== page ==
How well a student handles the often stressful transition from high school to college has long-term implications for his or her academic performance. Previous research has suggested that one frequent pitfall during the first year of college is social isolation, as loneliness can have serious detrimental effects on a student’s mental health, potentially leading to depression.
But being alone isn’t necessarily bad, argue an international team of researchers from the University of Rochester in New York, Carleton University in Ottawa, Canada, and Ghent University in Belgium.
“Approaching solitude for its enjoyment and intrinsic values is linked to psychological health, especially for those who don’t feel as if they belong to their social groups,” said lead author Thuy-vy Nguyen, Ph.D., from the University of Rochester. “These findings highlight the importance of cultivating the ability to enjoy and value solitary time as a meaningful experience, rather than trying to disregard it, or escape from it.”
But what marks the difference between helpful and potentially harmful solitude? The key is positive motivation, say the researchers. A healthy, autonomous seeking of alone time is linked to greater self-esteem, a greater sense of feeling related to others, and feeling less lonely.
On the other hand, a person who withdraws from society due to negative social experiences will more likely experience the negative effects of solitude, such as isolation or social withdrawal. The reasons behind solitary behaviors are important as they determine how we experience alone time and its potential benefits.
Nguyen is building on decades of research by her veteran Rochester mentors, Drs. Edward Deci and Richard Ryan, co-founders of self-determination theory (SDT).
The theoretical framework of SDT fits nicely into the investigation of how individuals’ motivations for spending time alone contribute to well-being. Per definition, autonomous motivation for being alone refers to a person’s decision to spend time in solitude in a manner that is valuable and enjoyable for the person.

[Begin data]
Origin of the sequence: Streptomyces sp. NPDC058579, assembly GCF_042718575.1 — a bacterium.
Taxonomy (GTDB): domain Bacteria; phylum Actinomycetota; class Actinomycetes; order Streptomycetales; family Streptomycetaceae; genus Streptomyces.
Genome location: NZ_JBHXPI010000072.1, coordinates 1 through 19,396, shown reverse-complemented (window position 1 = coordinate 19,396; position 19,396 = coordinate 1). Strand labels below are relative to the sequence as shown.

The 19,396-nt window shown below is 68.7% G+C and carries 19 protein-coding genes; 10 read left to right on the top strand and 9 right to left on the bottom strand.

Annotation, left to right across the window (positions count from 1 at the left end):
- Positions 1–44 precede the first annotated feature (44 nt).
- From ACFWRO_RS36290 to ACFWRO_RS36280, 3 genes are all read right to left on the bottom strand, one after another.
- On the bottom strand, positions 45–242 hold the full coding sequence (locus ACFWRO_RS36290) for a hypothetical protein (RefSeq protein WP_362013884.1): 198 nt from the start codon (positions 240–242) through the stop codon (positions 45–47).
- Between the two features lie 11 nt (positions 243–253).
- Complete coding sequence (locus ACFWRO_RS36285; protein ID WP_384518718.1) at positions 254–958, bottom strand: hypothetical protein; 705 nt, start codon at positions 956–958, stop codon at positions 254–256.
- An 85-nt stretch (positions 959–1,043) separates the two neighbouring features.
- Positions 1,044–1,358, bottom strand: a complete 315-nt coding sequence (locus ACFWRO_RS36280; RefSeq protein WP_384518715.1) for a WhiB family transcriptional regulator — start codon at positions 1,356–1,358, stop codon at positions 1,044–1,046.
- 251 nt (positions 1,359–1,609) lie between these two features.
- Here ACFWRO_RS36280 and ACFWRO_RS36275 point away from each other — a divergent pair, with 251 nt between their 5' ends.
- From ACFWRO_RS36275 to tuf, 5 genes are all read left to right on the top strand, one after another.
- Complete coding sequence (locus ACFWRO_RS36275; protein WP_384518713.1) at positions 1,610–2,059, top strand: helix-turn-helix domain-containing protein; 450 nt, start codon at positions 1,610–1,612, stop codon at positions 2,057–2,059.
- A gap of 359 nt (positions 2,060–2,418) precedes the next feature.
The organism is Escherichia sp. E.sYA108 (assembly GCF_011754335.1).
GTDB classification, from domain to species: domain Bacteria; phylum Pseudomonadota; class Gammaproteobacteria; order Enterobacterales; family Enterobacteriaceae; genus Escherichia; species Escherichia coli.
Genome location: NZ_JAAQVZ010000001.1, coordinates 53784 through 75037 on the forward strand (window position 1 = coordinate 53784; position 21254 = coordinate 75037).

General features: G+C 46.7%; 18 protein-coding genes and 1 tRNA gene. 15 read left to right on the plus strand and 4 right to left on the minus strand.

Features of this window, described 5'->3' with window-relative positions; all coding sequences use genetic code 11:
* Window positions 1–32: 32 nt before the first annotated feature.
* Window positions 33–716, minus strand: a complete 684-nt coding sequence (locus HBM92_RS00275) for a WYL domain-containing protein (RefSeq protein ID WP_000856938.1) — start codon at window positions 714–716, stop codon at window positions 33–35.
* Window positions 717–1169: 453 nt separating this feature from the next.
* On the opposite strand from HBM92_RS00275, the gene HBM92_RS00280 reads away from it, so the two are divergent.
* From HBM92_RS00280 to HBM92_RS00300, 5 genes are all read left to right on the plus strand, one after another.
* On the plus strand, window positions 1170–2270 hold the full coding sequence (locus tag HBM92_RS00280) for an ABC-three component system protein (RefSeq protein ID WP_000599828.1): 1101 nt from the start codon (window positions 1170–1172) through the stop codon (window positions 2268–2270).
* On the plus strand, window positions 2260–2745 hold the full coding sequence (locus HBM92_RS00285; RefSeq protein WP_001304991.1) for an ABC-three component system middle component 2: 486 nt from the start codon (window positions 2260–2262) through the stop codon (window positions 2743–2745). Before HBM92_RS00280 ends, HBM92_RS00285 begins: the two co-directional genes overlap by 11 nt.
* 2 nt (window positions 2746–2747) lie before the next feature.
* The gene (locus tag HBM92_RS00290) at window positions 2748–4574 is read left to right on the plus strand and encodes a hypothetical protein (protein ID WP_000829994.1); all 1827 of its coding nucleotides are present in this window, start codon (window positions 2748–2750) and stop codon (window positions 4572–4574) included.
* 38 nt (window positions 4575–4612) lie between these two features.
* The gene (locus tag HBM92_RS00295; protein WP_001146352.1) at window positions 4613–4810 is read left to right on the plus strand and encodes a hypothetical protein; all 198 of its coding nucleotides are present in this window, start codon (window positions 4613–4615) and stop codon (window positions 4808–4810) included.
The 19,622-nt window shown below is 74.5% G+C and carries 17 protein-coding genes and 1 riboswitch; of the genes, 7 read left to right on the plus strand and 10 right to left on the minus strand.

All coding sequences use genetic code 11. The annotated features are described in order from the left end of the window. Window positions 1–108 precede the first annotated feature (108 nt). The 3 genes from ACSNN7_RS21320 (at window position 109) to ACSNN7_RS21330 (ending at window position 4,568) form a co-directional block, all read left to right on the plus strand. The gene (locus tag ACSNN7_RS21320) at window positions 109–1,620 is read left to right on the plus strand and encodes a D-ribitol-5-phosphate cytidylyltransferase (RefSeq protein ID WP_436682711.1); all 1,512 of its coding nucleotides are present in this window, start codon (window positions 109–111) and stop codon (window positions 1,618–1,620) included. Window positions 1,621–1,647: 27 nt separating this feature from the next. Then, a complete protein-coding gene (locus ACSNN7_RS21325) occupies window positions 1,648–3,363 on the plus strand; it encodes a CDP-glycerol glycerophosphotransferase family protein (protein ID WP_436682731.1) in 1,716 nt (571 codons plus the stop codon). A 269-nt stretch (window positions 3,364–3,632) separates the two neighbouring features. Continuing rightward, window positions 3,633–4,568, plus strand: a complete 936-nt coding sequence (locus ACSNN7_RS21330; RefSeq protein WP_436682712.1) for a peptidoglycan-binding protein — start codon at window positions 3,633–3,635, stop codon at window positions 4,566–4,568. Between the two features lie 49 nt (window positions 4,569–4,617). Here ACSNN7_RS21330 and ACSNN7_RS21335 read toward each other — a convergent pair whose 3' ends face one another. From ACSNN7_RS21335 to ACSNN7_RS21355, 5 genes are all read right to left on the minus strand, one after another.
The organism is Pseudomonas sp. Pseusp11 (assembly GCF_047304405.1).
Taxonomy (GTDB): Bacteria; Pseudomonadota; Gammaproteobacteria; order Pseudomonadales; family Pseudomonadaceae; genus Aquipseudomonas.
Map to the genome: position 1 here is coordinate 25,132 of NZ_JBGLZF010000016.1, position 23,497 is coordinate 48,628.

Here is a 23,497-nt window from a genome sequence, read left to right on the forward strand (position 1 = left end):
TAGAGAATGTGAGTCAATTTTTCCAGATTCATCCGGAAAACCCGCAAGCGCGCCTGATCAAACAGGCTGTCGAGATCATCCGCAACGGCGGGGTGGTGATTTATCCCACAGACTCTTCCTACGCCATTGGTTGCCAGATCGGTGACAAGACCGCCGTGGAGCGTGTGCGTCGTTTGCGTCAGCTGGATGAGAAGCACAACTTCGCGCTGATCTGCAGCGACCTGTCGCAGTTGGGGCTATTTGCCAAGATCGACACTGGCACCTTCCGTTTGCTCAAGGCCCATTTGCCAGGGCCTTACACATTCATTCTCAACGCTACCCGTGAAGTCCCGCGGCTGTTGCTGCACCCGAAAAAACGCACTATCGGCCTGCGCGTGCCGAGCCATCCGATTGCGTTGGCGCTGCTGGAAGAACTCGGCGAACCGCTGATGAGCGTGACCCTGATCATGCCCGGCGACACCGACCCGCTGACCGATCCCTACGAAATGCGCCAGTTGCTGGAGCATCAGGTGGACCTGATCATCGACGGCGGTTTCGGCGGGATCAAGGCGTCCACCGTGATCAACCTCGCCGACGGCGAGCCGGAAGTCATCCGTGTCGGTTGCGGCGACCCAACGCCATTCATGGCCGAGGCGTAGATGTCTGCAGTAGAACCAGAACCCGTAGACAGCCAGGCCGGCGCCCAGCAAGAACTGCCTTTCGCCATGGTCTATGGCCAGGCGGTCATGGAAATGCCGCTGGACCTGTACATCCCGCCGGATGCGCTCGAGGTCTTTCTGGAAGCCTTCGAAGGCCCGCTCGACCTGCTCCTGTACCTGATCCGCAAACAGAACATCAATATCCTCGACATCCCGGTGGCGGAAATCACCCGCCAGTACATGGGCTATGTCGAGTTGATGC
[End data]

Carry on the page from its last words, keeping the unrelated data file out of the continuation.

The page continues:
Previous research suggests that spending too much time socializing during the first year of college, and as a result having little time for oneself, may be tied to poor adjustment.
But over the course of two studies, conducted with 147 first-year college students in the U.S. (testing for self-esteem) and 223 in Canada (testing for loneliness and relatedness), the researchers were able to untangle the interaction between new students’ social life and their motivation for spending time alone as a predictor of their successful adjustment to college life.
“In previous research, it has been framed in ways that those with more access to social connections tend to have a better time in solitude. But in our study, having a healthy motivation for solitude actually is associated with wellness for those who have less access to social connections,” Nguyen said.
The key findings include the following:
- First-year college students who valued and enjoyed their alone time displayed better mental health;
- Alone time can be useful for detaching oneself from societal pressures and getting back to one’s own values and interests, which in turn allows for better behavior regulation (with a greater sense of autonomy and choice);
- The link between freely chosen motivation for solitude and psychological health is stronger for those who don’t feel they belong in college;
- Parents play a role in shaping their children’s capacity to be alone by allowing children time for independent play.
“I wish I had known to worry less,” says Nguyen, referring to her first year of college. The transition to college can be difficult with the pressure to socialize and make new friends, she notes. However, it’s important to consider that alone time is also valuable.
The new findings are published in the journal Motivation and Emotion.
Source: University of Rochester